Below is an example of a SoundCloud embeddable widget for the Kaskade vs. Albin Myer‘s track, “Don’t Stop Hells Bells.”
In the early pre-MP3 days of the Internet, many DJs used Real Networks RealAudio®, Microsoft’s WindowsMedia® or Apple’s QuickTime® technology to stream their mix shows, but in each case, the cost of maintaining the streaming technology was prohibitively expensive. The implosion of Internet services in the Dotcom 1.0 era (roughly 2000 to 2004) made it difficult for independent webcasters to generate ad revenue that would support broadcasting niche formats like underground techno DJs mixes. A DJ needed a contract with an Internet Service Provider (ISP) that operated a streaming server from one of the aforementioned major tech companies.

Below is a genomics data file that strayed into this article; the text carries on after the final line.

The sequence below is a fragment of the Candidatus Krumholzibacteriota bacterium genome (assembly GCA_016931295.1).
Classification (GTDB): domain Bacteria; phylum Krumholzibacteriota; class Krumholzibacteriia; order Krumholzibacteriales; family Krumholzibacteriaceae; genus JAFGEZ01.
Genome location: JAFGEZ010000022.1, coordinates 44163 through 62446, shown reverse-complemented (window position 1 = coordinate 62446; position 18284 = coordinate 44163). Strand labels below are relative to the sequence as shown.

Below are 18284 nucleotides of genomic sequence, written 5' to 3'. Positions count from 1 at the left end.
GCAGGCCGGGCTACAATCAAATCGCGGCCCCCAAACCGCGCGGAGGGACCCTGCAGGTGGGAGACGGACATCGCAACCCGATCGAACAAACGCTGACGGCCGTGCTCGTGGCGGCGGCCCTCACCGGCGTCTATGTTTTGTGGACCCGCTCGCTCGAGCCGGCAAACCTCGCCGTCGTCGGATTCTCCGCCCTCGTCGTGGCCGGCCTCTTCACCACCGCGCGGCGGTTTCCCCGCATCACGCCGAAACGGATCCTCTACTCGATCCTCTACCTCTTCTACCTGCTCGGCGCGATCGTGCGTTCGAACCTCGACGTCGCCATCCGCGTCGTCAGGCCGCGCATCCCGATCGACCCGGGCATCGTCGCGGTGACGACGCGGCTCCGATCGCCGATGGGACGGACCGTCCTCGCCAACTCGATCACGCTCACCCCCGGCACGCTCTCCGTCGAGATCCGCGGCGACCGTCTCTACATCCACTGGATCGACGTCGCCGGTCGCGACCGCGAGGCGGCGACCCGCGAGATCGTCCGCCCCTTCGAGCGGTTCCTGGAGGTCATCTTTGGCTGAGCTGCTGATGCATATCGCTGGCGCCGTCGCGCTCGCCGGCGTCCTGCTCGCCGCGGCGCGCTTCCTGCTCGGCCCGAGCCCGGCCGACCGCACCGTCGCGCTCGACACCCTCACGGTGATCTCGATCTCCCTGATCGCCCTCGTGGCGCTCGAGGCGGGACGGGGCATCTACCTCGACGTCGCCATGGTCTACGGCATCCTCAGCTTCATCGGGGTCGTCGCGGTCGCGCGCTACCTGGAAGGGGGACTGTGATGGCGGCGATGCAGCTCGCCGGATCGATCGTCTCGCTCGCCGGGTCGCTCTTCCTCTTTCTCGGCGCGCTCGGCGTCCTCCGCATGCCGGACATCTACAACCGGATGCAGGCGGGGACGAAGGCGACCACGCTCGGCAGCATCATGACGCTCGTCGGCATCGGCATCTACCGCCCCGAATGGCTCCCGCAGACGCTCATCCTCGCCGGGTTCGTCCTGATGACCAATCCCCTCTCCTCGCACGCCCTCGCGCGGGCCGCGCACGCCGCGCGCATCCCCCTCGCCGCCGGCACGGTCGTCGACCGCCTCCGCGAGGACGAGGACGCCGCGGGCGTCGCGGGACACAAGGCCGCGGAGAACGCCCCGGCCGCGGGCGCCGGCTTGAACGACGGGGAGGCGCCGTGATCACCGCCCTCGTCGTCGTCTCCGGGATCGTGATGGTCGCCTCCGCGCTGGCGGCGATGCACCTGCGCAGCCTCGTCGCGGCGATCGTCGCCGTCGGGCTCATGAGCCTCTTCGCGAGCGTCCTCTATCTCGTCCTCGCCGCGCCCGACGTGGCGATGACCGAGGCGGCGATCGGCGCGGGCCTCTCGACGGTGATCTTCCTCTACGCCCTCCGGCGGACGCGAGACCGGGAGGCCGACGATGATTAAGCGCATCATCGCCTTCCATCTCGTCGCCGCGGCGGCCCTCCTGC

Not only was accessing a streaming server costly, but ISPs also charge for bandwidth. The more traffic, the higher the cost. In addition to bandwidth fees, new licensing rules were put in place by the passage of the Digital Millenium Copyright Act, which forced many DJ sites to pay public performance royalties to songwriters through ASCAP, BMI and SESAC, as well as to artists through SoundExchange (for non-interactive streaming only). Things were getting way too expensive for the average DJ to be able to afford webcasting and many DJs operating streaming mix show sites, including this site, had to shut their doors or find alternatives while the industry sorted itself out and new technologies arrived to lower costs.